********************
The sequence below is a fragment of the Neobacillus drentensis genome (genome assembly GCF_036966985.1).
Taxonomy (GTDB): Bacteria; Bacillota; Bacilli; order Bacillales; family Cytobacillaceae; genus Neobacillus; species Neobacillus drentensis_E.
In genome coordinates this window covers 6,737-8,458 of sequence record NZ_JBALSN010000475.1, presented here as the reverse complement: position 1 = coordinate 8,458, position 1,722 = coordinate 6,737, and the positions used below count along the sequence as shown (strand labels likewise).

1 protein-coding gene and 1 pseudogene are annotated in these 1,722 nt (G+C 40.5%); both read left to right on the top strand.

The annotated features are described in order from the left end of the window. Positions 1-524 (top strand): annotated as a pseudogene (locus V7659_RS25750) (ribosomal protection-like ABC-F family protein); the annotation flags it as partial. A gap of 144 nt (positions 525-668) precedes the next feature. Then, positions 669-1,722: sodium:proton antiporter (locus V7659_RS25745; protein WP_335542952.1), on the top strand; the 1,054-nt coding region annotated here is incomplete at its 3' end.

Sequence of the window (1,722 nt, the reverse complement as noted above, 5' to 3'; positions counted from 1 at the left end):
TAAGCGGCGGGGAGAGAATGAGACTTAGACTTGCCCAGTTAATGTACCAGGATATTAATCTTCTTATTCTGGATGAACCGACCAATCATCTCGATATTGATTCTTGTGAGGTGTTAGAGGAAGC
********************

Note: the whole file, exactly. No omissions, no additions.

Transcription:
The sequence below is a fragment of the Neobacillus drentensis genome (genome assembly GCF_036966985.1).
Taxonomy (GTDB): Bacteria; Bacillota; Bacilli; order Bacillales; family Cytobacillaceae; genus Neobacillus; species Neobacillus drentensis_E.
In genome coordinates this window covers 6,737-8,458 of sequence record NZ_JBALSN010000475.1, presented here as the reverse complement: position 1 = coordinate 8,458, position 1,722 = coordinate 6,737, and the positions used below count along the sequence as shown (strand labels likewise).

1 protein-coding gene and 1 pseudogene are annotated in these 1,722 nt (G+C 40.5%); both read left to right on the top strand.

The annotated features are described in order from the left end of the window. Positions 1-524 (top strand): annotated as a pseudogene (locus V7659_RS25750) (ribosomal protection-like ABC-F family protein); the annotation flags it as partial. A gap of 144 nt (positions 525-668) precedes the next feature. Then, positions 669-1,722: sodium:proton antiporter (locus V7659_RS25745; protein WP_335542952.1), on the top strand; the 1,054-nt coding region annotated here is incomplete at its 3' end.

Sequence of the window (1,722 nt, the reverse complement as noted above, 5' to 3'; positions counted from 1 at the left end):
TAAGCGGCGGGGAGAGAATGAGACTTAGACTTGCCCAGTTAATGTACCAGGATATTAATCTTCTTATTCTGGATGAACCGACCAATCATCTCGATATTGATTCTTGTGAGGTGTTAGAGGAAGC